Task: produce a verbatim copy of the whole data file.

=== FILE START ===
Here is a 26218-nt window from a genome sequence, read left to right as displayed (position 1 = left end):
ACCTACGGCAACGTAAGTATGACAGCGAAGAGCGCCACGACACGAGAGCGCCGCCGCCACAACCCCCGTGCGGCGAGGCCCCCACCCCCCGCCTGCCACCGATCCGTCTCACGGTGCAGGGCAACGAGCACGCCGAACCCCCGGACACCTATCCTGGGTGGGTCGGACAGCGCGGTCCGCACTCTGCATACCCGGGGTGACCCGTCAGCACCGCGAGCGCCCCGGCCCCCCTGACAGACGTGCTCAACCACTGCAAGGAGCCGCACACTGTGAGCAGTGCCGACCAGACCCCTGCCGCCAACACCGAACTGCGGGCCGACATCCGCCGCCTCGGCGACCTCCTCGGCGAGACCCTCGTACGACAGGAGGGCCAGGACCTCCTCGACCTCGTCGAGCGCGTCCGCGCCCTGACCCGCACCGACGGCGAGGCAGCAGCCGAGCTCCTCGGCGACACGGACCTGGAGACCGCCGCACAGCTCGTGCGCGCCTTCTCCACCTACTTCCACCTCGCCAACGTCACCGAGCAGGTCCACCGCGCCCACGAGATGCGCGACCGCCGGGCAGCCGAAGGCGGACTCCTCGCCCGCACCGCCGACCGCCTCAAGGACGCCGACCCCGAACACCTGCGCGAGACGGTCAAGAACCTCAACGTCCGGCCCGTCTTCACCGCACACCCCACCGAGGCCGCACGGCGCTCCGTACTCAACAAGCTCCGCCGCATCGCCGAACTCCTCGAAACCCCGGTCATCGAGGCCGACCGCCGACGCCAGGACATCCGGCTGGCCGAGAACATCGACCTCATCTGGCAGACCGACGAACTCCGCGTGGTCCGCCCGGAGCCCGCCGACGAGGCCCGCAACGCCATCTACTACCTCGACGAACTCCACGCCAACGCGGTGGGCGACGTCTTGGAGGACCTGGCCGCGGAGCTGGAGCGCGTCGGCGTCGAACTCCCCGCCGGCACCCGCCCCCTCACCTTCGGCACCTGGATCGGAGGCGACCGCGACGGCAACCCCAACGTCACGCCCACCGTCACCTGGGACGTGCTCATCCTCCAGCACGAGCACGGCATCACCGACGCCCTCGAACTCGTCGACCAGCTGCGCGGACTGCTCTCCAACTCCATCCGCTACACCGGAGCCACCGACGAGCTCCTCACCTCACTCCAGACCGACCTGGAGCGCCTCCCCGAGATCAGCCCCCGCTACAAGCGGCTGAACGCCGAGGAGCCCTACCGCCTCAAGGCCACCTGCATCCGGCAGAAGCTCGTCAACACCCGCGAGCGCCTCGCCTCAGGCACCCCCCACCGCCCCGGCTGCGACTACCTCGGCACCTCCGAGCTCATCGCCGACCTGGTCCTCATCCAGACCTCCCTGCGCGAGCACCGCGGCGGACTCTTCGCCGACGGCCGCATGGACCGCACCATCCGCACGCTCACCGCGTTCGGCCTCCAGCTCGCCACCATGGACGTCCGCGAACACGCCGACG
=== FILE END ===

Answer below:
Here is a 26218-nt window from a genome sequence, read left to right as displayed (position 1 = left end):
ACCTACGGCAACGTAAGTATGACAGCGAAGAGCGCCACGACACGAGAGCGCCGCCGCCACAACCCCCGTGCGGCGAGGCCCCCACCCCCCGCCTGCCACCGATCCGTCTCACGGTGCAGGGCAACGAGCACGCCGAACCCCCGGACACCTATCCTGGGTGGGTCGGACAGCGCGGTCCGCACTCTGCATACCCGGGGTGACCCGTCAGCACCGCGAGCGCCCCGGCCCCCCTGACAGACGTGCTCAACCACTGCAAGGAGCCGCACACTGTGAGCAGTGCCGACCAGACCCCTGCCGCCAACACCGAACTGCGGGCCGACATCCGCCGCCTCGGCGACCTCCTCGGCGAGACCCTCGTACGACAGGAGGGCCAGGACCTCCTCGACCTCGTCGAGCGCGTCCGCGCCCTGACCCGCACCGACGGCGAGGCAGCAGCCGAGCTCCTCGGCGACACGGACCTGGAGACCGCCGCACAGCTCGTGCGCGCCTTCTCCACCTACTTCCACCTCGCCAACGTCACCGAGCAGGTCCACCGCGCCCACGAGATGCGCGACCGCCGGGCAGCCGAAGGCGGACTCCTCGCCCGCACCGCCGACCGCCTCAAGGACGCCGACCCCGAACACCTGCGCGAGACGGTCAAGAACCTCAACGTCCGGCCCGTCTTCACCGCACACCCCACCGAGGCCGCACGGCGCTCCGTACTCAACAAGCTCCGCCGCATCGCCGAACTCCTCGAAACCCCGGTCATCGAGGCCGACCGCCGACGCCAGGACATCCGGCTGGCCGAGAACATCGACCTCATCTGGCAGACCGACGAACTCCGCGTGGTCCGCCCGGAGCCCGCCGACGAGGCCCGCAACGCCATCTACTACCTCGACGAACTCCACGCCAACGCGGTGGGCGACGTCTTGGAGGACCTGGCCGCGGAGCTGGAGCGCGTCGGCGTCGAACTCCCCGCCGGCACCCGCCCCCTCACCTTCGGCACCTGGATCGGAGGCGACCGCGACGGCAACCCCAACGTCACGCCCACCGTCACCTGGGACGTGCTCATCCTCCAGCACGAGCACGGCATCACCGACGCCCTCGAACTCGTCGACCAGCTGCGCGGACTGCTCTCCAACTCCATCCGCTACACCGGAGCCACCGACGAGCTCCTCACCTCACTCCAGACCGACCTGGAGCGCCTCCCCGAGATCAGCCCCCGCTACAAGCGGCTGAACGCCGAGGAGCCCTACCGCCTCAAGGCCACCTGCATCCGGCAGAAGCTCGTCAACACCCGCGAGCGCCTCGCCTCAGGCACCCCCCACCGCCCCGGCTGCGACTACCTCGGCACCTCCGAGCTCATCGCCGACCTGGTCCTCATCCAGACCTCCCTGCGCGAGCACCGCGGCGGACTCTTCGCCGACGGCCGCATGGACCGCACCATCCGCACGCTCACCGCGTTCGGCCTCCAGCTCGCCACCATGGACGTCCGCGAACACGCCGACG